Octane
By Amos Kwon
on 9.16.13

Trace some of the best modern cars back to their origins and you’ll be surprised how much design language and heritage have been passed forward, in some cases for decades. The current and past generations of Porsche 911 pay homage to the Porsche 356 that dates back to the late 1940s. Modern Astons still echo some of the styling cues from the old and venerable DBs. Even the raucous Mercedes Benz SLS is directly connected to the Mercedes 300SL Gullwing, albeit perhaps not as iconically expressed. We could go on, but the point is that so much of what we see today isn’t necessarily wholly original, especially when it comes to premier automotive brands that have both a legacy and a reputation to uphold.

BMW is no exception. The pioneering Z3, the unique Z8, today’s Z4 — the BMW 507 is the granddaddy of them all. It’s only fitting to look back to the origins of the BMW convertible and pay our respects to the iconic 507, a car that nearly bankrupted BMW, but provided an immense wealth of legacy.

MORE OCTANE ICONS: Ferrari 288 GTO | Lamborghini Countach | Lancia Stratos

What It’s All About

BMW’s transition from airplane engines to motorcycles and then to automobiles is the stuff of legend, and today their automobiles are known as some of the best around when it comes to design and driving dynamics. But their cars weren’t always the most eye-catching (the quirky, revolutionary Isetta, for example). In 1956, BMW embarked on a new chapter in their history, producing a stunning automobile known as the 507, a car that rung in modern and exotic design for the brand that’s stood the test of time ever since.

Created as a 2-seat convertible, the 507 communicated both elegance and power — similar in execution to the Jaguar E-Type and the Ferrari 256GT California, two cars that rank at the top of the most beautiful ever to lay rubber on pavement. The 507’s kidney grille was flanked by two prominent headlights ahead of long, curved front quarter panels with huge vents; its lines closed in a simple and elegant tail. It’s remarkably gorgeous.

BMW only ever managed to build 252 507s, and production ceased after three short years — this, despite the 507’s penchant for attracting the rich and famous, like Elvis Presley.

BMW’s intent was to hit the U.S. automobile market hard, selling thousands of 507s to customers craving a beautiful grand tourer at a cheaper price than costlier exotics like the Mercedes-Benz 300SL. Shifting the image of their brand to the truly desirable necessitated lofty production ambitions for BMW. The car bowed in New York in 1995 at the Waldorf-Astoria Hotel, and production started in 1956 at a price of approximately $5,000. But the 507 would never see the intended production numbers of 5,000 per year due to the unpredictably high cost of making the car. In fact, the U.S. price skyrocketed to a bloated $10,500. BMW only ever managed to build 252 507s, and production ceased after three short years — this, despite the 507’s penchant for attracting the rich and famous, like Elvis Presley. BMW took a serious financial hit and were nearly bankrupted from the resultant losses; they had to return to producing less expensive cars in order to escape the economic morass they had created for themselves.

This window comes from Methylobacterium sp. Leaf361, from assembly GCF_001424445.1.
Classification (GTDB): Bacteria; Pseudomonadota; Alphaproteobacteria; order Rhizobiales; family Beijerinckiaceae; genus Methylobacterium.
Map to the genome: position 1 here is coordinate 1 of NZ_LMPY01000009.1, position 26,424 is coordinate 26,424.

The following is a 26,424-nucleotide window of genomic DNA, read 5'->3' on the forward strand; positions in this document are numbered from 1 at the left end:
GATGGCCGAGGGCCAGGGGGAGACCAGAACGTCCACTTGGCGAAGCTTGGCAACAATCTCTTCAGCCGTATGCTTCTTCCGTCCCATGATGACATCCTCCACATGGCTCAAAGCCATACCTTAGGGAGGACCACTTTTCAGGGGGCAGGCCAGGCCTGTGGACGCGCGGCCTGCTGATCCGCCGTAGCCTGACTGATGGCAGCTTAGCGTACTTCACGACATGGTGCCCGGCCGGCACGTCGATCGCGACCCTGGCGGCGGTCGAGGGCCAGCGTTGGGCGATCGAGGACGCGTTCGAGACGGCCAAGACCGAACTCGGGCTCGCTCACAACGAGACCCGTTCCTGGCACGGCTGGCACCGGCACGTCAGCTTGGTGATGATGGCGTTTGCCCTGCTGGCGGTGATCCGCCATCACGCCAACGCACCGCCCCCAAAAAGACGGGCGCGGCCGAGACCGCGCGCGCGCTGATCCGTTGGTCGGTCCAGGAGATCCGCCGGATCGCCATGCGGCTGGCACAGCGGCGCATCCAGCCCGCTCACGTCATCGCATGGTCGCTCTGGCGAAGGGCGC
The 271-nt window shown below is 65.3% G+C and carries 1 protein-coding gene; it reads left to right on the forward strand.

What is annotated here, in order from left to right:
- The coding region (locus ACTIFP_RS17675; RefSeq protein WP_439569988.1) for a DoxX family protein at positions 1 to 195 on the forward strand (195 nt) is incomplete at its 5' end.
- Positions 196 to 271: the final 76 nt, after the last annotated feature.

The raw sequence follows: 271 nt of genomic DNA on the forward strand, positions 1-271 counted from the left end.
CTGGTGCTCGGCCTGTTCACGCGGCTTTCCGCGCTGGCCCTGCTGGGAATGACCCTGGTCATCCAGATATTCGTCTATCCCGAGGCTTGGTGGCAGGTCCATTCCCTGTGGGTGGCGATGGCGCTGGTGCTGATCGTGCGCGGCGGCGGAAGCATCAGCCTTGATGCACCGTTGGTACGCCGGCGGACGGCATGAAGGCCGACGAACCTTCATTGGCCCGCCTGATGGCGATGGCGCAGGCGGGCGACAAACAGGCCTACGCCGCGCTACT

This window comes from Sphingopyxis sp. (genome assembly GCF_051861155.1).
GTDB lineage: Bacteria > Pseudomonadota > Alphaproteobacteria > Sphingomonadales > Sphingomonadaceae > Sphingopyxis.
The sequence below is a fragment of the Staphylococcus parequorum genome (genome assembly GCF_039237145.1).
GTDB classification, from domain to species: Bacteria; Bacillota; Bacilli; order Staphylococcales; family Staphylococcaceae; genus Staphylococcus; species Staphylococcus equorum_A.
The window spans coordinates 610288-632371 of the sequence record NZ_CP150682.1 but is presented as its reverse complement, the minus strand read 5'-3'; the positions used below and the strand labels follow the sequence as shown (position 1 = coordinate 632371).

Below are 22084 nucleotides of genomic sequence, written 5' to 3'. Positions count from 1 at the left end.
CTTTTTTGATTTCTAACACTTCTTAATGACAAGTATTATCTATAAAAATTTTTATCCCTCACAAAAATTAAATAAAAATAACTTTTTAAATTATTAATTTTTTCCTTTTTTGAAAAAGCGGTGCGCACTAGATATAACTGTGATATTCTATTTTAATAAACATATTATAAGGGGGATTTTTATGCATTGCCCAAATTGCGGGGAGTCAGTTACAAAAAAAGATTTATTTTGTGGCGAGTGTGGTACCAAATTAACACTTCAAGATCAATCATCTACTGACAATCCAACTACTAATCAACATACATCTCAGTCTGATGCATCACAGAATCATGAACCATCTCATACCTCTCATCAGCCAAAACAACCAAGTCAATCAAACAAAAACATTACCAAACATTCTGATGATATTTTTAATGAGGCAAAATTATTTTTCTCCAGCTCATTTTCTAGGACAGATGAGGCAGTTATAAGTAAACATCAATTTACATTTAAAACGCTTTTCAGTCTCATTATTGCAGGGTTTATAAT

Technical Rundown

Consider the 507 the far more attractive sibling to the BMW 503; both cars used the same frame, but the 507 was shorter. Though each 507’s body was built from hand-formed aluminum and the car was only capable of transporting two passengers with a modest amount of cargo space, its curb weight was a shocking 2,900 pounds. Each car varied due to this hand-formed process, and the provided steel hard top (in addition to the retractable cloth top) that came with each car was custom fitted due to differences from car to car. Though powered by an aluminum alloy BMW 150-hp V8 single overhead cam engine, the 507 was ponderous in curves due to its immense weight. It was far from a rocketship off the line, reaching 60 mph in a little more than 11 seconds, but was still quite capable as a long-distance grand tourer with a top speed of over 120 mph. (The Mercedes-Benz 300SL, by comparision, had a more powerful engine, and a top speed of 160+.) Early models had four-wheel drum brakes that made stopping less than impressive (later versions got front disc brakes).

Its Place in History

Though the 507 clearly failed to see any sales records for BMW (the opposite, in fact), what the 507 did do for Bayerische Motoren Werke was, in the big picture, far more significant. The car achieved design icon status, cementing BMW’s reputation for producing beautiful, fast automobiles that had a clear dedication to exacting engineering standards. Today, the remaining 507s command nearly a million dollars at auction, a price brought about not only by rarity but also by legendary beauty.

Current BMW design continues to pay homage to the 507, evoking power and elegance with similar styling elements. Take one look at the limited-run Z8 from 1999, for example — grille design and curvature of the body are undeniable evidence that the fast convertible is a direct descendant of the 507. The 507 is a successful failure, one of those few automobiles that lives on in automotive history despite its auspicious life and death.